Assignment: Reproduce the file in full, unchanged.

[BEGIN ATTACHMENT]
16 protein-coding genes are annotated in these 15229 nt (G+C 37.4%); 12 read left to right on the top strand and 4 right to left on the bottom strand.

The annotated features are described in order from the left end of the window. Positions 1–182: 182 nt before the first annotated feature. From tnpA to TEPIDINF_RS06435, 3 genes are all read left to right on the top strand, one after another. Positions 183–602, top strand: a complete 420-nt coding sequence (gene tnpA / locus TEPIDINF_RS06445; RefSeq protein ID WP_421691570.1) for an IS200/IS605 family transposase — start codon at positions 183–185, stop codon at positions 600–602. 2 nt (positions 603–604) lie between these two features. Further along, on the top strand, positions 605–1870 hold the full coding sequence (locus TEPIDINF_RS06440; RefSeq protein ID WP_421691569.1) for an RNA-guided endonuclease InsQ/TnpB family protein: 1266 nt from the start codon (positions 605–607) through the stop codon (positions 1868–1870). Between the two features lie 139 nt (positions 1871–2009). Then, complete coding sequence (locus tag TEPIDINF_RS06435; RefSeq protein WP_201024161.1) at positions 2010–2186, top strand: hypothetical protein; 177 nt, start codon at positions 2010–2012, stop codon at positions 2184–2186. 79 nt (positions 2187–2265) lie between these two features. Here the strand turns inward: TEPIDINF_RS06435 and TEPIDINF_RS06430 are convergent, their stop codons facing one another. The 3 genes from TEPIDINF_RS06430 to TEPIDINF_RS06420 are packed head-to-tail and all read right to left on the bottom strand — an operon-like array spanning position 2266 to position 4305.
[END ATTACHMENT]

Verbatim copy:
16 protein-coding genes are annotated in these 15229 nt (G+C 37.4%); 12 read left to right on the top strand and 4 right to left on the bottom strand.

The annotated features are described in order from the left end of the window. Positions 1–182: 182 nt before the first annotated feature. From tnpA to TEPIDINF_RS06435, 3 genes are all read left to right on the top strand, one after another. Positions 183–602, top strand: a complete 420-nt coding sequence (gene tnpA / locus TEPIDINF_RS06445; RefSeq protein ID WP_421691570.1) for an IS200/IS605 family transposase — start codon at positions 183–185, stop codon at positions 600–602. 2 nt (positions 603–604) lie between these two features. Further along, on the top strand, positions 605–1870 hold the full coding sequence (locus TEPIDINF_RS06440; RefSeq protein ID WP_421691569.1) for an RNA-guided endonuclease InsQ/TnpB family protein: 1266 nt from the start codon (positions 605–607) through the stop codon (positions 1868–1870). Between the two features lie 139 nt (positions 1871–2009). Then, complete coding sequence (locus tag TEPIDINF_RS06435; RefSeq protein WP_201024161.1) at positions 2010–2186, top strand: hypothetical protein; 177 nt, start codon at positions 2010–2012, stop codon at positions 2184–2186. 79 nt (positions 2187–2265) lie between these two features. Here the strand turns inward: TEPIDINF_RS06435 and TEPIDINF_RS06430 are convergent, their stop codons facing one another. The 3 genes from TEPIDINF_RS06430 to TEPIDINF_RS06420 are packed head-to-tail and all read right to left on the bottom strand — an operon-like array spanning position 2266 to position 4305.